The European Commission has once again urged online platforms and the advertising sector to do more to tackle the scourge of fake news.
It comes after the Commission in October 2019 said that tech giants need to do more to tackle fake news, after they had submitted self-assessment reports.
The Commission remains particularly concerned that fake news and disinformation is still a pressing issue, two years after tech firms signed a voluntary agreement to clamp down on it.
Those self-assessments last October were part of the agreement that tech firms such as Google, Facebook and Twitter, had committed to when they signed the EU Code of Practice against disinformation in October 2018.
All of these firms were asked to report monthly on their actions.
In February 2019 the Commission was forced to rebuke Facebook, Google and Twitter over their efforts to crack down on fake news.
It comes after widespread concern that online platforms being used to spread disinformation.
These tech firms have been asked to tighten up on ad placement, transparency of political advertising, closure of fake accounts, and identifying automated bots.
And two years after this agreement with the European Commission, it still remains concerned at the level of disinformation being delivered when it presented an assessment of the implementation and effectiveness of the ‘Code of Practice on Disinformation.’
“The assessment shows that the Code has proven a very valuable instrument, the first one of its kind worldwide, and has provided a framework for a structured dialogue between relevant stakeholders to ensure greater transparency of platforms’ policies against disinformation within the EU,” it said. “At the same time, the assessment highlights certain shortcomings mainly due to the Code’s self-regulatory nature.”
“The Code of Practice has shown that online platforms and the advertising sector can do a lot to counter disinformation when they are put under public scrutiny,” said Věra Jourová, VP for Values and Transparency.
“But platforms need to be more accountable and responsible; they need to become more transparent,” said Jourová.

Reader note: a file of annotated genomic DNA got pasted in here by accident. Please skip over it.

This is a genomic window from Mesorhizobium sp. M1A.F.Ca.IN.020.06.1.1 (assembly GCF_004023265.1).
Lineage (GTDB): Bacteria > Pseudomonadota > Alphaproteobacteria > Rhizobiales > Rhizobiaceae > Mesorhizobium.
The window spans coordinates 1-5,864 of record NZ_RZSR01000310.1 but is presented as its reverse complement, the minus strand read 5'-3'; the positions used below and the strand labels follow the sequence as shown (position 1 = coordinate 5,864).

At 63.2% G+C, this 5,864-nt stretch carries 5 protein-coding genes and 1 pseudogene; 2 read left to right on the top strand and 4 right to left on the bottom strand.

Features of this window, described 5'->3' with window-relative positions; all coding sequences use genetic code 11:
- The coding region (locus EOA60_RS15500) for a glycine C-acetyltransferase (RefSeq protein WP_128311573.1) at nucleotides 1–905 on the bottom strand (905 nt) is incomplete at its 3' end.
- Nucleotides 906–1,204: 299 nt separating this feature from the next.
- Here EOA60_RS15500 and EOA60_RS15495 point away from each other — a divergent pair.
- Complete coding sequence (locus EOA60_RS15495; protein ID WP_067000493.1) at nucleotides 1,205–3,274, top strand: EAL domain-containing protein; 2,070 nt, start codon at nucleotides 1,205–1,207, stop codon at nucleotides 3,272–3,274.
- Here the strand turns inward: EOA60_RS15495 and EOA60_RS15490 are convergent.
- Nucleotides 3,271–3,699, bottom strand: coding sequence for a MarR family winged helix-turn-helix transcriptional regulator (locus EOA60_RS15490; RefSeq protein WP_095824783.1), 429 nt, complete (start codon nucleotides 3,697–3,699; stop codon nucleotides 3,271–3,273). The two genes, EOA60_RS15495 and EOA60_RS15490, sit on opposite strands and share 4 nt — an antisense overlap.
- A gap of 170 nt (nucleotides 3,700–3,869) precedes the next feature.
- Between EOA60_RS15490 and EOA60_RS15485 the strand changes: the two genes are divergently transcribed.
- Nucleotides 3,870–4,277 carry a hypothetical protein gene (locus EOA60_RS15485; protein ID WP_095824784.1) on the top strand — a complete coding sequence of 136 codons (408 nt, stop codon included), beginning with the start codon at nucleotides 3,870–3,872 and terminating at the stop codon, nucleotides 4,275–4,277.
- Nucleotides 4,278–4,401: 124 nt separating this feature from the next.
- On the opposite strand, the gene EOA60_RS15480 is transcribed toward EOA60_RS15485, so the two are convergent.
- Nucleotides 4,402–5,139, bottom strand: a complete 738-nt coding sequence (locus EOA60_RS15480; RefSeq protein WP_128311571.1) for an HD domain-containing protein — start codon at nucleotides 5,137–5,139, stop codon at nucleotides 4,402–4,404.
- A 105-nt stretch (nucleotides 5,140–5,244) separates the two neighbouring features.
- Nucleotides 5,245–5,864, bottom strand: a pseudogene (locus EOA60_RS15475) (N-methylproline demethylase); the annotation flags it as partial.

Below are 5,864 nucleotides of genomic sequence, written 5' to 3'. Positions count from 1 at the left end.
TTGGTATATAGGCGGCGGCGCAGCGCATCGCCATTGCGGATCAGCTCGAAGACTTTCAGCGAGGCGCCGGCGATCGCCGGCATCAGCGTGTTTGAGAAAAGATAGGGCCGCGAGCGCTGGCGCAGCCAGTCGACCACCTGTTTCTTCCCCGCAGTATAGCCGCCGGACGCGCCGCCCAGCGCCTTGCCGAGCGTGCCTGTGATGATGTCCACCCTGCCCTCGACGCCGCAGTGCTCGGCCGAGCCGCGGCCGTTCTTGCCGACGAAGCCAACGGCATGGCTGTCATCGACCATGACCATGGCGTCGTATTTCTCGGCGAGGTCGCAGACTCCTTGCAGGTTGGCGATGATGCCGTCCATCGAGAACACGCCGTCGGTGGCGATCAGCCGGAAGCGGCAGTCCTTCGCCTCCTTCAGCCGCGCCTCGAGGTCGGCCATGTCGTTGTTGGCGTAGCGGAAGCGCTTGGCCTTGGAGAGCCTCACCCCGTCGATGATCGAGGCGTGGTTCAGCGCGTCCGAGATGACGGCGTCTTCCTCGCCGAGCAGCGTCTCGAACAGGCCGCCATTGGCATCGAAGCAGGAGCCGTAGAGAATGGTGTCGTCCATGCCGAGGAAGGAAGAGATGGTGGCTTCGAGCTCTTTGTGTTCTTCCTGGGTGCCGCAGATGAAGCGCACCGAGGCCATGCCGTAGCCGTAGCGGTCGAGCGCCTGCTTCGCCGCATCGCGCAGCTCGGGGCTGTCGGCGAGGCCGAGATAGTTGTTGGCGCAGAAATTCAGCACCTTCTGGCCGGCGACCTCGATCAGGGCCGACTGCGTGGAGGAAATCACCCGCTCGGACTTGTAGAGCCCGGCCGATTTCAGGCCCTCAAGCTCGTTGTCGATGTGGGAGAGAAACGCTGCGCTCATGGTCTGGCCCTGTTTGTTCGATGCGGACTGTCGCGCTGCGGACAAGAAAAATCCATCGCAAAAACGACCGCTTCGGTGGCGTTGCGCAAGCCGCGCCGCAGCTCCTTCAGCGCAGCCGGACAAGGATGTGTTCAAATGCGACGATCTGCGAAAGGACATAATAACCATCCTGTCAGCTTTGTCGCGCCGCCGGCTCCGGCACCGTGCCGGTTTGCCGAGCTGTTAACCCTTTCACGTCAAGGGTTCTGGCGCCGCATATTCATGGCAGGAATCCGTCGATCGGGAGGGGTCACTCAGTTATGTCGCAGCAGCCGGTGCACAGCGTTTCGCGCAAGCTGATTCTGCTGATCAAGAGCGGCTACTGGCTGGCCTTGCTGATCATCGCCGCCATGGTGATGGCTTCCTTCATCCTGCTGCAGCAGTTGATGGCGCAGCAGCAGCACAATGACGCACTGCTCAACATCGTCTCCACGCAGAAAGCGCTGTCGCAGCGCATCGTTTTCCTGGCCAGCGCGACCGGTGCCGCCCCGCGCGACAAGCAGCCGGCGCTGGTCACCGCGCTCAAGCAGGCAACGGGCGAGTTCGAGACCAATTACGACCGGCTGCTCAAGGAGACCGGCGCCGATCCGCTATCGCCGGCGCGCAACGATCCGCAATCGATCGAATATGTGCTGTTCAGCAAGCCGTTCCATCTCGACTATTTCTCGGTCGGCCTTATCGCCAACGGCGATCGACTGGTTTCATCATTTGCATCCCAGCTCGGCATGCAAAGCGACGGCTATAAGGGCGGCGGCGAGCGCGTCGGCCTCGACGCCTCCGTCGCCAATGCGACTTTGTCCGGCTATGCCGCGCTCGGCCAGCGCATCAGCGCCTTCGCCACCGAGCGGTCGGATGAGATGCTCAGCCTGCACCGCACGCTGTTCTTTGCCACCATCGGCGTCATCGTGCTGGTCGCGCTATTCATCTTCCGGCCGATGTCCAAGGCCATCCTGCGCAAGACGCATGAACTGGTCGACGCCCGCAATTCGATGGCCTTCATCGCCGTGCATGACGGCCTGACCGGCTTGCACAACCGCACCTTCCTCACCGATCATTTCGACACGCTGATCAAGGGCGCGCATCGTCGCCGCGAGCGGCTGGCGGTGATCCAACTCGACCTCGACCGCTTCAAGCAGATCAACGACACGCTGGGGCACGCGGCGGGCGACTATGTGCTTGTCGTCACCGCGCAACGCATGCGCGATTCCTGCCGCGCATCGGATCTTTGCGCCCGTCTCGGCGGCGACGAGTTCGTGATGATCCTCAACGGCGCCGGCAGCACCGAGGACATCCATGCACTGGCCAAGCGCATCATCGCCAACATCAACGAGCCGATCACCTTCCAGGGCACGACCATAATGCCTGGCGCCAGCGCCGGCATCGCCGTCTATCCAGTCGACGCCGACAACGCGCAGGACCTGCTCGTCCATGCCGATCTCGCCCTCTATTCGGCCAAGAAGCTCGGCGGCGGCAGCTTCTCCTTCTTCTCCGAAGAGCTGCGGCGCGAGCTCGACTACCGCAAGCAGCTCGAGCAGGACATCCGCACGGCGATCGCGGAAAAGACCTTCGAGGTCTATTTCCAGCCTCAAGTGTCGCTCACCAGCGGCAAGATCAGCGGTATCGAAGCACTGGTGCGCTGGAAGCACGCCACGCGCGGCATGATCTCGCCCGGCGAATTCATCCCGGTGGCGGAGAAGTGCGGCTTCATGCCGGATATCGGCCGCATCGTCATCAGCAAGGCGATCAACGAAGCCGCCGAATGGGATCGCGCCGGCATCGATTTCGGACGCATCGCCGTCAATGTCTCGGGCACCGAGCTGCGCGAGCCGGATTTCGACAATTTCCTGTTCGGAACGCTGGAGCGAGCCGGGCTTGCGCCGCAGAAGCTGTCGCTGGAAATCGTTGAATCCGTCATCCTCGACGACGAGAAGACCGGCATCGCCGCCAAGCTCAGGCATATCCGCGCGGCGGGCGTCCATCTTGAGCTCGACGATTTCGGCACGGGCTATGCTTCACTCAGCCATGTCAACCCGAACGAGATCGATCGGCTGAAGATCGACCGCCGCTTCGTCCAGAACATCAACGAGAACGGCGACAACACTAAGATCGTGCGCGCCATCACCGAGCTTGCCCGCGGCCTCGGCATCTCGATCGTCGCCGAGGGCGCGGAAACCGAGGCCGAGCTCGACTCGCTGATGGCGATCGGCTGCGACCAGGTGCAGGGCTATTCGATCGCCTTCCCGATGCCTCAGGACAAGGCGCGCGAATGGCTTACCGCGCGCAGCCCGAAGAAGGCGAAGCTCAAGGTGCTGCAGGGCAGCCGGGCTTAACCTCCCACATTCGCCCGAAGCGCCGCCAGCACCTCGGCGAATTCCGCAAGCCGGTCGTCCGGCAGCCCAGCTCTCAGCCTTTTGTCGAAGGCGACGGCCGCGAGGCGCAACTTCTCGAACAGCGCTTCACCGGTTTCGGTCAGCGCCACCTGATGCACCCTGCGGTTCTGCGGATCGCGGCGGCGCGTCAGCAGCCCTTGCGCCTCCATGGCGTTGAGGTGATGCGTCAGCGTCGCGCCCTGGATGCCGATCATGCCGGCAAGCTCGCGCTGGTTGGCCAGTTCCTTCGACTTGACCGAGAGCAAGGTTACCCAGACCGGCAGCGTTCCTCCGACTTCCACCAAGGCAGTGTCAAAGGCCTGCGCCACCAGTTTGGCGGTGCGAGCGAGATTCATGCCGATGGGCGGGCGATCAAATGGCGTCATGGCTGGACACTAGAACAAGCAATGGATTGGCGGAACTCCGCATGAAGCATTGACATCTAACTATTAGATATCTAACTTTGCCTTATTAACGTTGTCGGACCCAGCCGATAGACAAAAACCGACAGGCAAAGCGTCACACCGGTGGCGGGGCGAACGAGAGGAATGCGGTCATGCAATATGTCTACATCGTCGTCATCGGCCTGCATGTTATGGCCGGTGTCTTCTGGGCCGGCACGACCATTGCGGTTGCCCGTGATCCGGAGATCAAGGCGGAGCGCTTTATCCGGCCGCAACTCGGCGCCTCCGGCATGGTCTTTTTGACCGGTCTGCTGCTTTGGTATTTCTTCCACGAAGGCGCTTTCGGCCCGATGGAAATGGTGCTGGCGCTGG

Another European official also added his two cents on the matter.
“Organising and securing our digital information space has become a priority,” said Thierry Breton, Commissioner for the Internal Market. “The Code is a clear example of how public institutions can work more efficiently with tech companies to bring real benefits to our society. It is a unique tool for Europe to be assertive in the defence of its interests and values. Fighting disinformation is a shared responsibility, which the tech and advertising sector must fully assume.”
The European Commission said the Code over the past 12 months had brought positive outcomes, namely it increased platforms’ accountability and public scrutiny of the measures taken by the signatories to counter disinformation within the EU.
But the European Commission said that the quality of the information disclosed by the Code’s signatories is still insufficient and shortcomings limit the effectiveness of the Code.
These shortcomings include the absence of relevant key performance indicators (KPIs) to assess the effectiveness of platforms’ policies to counter the phenomenon; the lack of clearer procedures, commonly shared definition and more precise commitments; the lack of access to data allowing for an independent evaluation of emerging trends and threats posed by online disinformation; missing structured cooperation between platforms and the research community; and the need to involve other relevant stakeholders, in particular from the advertising sector.
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